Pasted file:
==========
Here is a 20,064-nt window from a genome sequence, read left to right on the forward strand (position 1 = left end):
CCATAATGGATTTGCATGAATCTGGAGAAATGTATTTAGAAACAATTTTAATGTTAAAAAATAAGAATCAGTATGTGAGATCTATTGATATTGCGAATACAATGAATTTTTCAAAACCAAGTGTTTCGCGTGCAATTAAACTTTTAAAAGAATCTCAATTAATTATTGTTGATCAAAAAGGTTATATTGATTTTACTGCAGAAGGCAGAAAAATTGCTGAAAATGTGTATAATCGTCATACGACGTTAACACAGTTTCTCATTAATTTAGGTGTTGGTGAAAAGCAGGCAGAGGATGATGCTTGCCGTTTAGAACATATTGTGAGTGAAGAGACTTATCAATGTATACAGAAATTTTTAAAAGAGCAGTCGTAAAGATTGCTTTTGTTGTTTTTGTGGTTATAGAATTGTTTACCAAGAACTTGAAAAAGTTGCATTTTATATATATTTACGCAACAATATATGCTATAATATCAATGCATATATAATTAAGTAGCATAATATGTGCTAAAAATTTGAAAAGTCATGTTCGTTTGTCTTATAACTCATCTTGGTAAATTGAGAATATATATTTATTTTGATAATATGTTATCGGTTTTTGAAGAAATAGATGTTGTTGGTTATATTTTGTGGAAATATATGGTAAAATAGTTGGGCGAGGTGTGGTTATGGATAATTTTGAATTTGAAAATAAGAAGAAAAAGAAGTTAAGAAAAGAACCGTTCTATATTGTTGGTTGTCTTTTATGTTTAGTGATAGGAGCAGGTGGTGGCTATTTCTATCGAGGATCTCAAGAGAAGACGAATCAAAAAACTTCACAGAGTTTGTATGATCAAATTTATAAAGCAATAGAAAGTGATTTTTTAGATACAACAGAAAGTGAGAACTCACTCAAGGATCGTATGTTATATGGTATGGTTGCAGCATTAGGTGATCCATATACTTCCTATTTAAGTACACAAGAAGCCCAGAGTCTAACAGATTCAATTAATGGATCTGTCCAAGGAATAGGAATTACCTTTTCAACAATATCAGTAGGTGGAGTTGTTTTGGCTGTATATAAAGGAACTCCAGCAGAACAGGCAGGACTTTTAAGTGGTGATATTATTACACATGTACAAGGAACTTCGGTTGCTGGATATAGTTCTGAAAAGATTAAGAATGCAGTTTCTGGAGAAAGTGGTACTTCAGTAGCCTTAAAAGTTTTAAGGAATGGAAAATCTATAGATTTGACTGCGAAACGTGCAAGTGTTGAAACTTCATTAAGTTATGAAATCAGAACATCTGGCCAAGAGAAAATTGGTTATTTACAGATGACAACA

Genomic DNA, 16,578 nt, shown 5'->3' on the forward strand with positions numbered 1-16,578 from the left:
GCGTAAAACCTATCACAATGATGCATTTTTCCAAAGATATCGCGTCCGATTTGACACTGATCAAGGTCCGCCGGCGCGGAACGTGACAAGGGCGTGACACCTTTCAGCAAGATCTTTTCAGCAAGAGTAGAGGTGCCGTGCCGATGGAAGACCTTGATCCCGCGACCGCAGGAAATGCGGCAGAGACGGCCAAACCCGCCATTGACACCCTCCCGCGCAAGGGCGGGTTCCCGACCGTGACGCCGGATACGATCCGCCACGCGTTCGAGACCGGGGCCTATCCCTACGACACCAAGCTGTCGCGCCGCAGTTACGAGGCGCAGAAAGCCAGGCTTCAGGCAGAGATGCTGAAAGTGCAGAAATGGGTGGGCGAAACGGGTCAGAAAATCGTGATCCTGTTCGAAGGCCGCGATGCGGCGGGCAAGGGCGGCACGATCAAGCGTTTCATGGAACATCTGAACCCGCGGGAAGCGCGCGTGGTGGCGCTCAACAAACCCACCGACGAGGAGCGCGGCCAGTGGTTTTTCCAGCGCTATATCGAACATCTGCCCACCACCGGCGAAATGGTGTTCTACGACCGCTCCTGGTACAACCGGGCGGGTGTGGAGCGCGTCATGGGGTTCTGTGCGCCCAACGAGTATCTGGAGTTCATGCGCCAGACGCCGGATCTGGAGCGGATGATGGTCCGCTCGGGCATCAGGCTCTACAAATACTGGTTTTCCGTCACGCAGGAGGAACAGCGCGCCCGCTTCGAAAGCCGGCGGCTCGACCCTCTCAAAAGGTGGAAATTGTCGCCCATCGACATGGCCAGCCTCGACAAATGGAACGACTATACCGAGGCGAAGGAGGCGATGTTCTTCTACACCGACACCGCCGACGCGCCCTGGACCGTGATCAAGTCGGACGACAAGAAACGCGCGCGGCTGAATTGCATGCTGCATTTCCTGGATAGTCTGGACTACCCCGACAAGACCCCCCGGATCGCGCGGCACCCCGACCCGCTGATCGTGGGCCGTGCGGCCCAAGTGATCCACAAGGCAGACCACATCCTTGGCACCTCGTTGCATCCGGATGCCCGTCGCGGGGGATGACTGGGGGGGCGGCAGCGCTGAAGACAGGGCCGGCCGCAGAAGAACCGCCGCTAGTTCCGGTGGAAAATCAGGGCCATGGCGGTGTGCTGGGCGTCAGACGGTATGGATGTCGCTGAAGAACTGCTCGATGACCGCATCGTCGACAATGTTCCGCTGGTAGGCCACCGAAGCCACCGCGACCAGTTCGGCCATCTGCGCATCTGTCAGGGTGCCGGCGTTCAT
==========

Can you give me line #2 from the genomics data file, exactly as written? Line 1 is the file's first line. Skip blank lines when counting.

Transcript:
CCATAATGGATTTGCATGAATCTGGAGAAATGTATTTAGAAACAATTTTAATGTTAAAAAATAAGAATCAGTATGTGAGATCTATTGATATTGCGAATACAATGAATTTTTCAAAACCAAGTGTTTCGCGTGCAATTAAACTTTTAAAAGAATCTCAATTAATTATTGTTGATCAAAAAGGTTATATTGATTTTACTGCAGAAGGCAGAAAAATTGCTGAAAATGTGTATAATCGTCATACGACGTTAACACAGTTTCTCATTAATTTAGGTGTTGGTGAAAAGCAGGCAGAGGATGATGCTTGCCGTTTAGAACATATTGTGAGTGAAGAGACTTATCAATGTATACAGAAATTTTTAAAAGAGCAGTCGTAAAGATTGCTTTTGTTGTTTTTGTGGTTATAGAATTGTTTACCAAGAACTTGAAAAAGTTGCATTTTATATATATTTACGCAACAATATATGCTATAATATCAATGCATATATAATTAAGTAGCATAATATGTGCTAAAAATTTGAAAAGTCATGTTCGTTTGTCTTATAACTCATCTTGGTAAATTGAGAATATATATTTATTTTGATAATATGTTATCGGTTTTTGAAGAAATAGATGTTGTTGGTTATATTTTGTGGAAATATATGGTAAAATAGTTGGGCGAGGTGTGGTTATGGATAATTTTGAATTTGAAAATAAGAAGAAAAAGAAGTTAAGAAAAGAACCGTTCTATATTGTTGGTTGTCTTTTATGTTTAGTGATAGGAGCAGGTGGTGGCTATTTCTATCGAGGATCTCAAGAGAAGACGAATCAAAAAACTTCACAGAGTTTGTATGATCAAATTTATAAAGCAATAGAAAGTGATTTTTTAGATACAACAGAAAGTGAGAACTCACTCAAGGATCGTATGTTATATGGTATGGTTGCAGCATTAGGTGATCCATATACTTCCTATTTAAGTACACAAGAAGCCCAGAGTCTAACAGATTCAATTAATGGATCTGTCCAAGGAATAGGAATTACCTTTTCAACAATATCAGTAGGTGGAGTTGTTTTGGCTGTATATAAAGGAACTCCAGCAGAACAGGCAGGACTTTTAAGTGGTGATATTATTACACATGTACAAGGAACTTCGGTTGCTGGATATAGTTCTGAAAAGATTAAGAATGCAGTTTCTGGAGAAAGTGGTACTTCAGTAGCCTTAAAAGTTTTAAGGAATGGAAAATCTATAGATTTGACTGCGAAACGTGCAAGTGTTGAAACTTCATTAAGTTATGAAATCAGAACATCTGGCCAAGAGAAAATTGGTTATTTACAGATGACAACA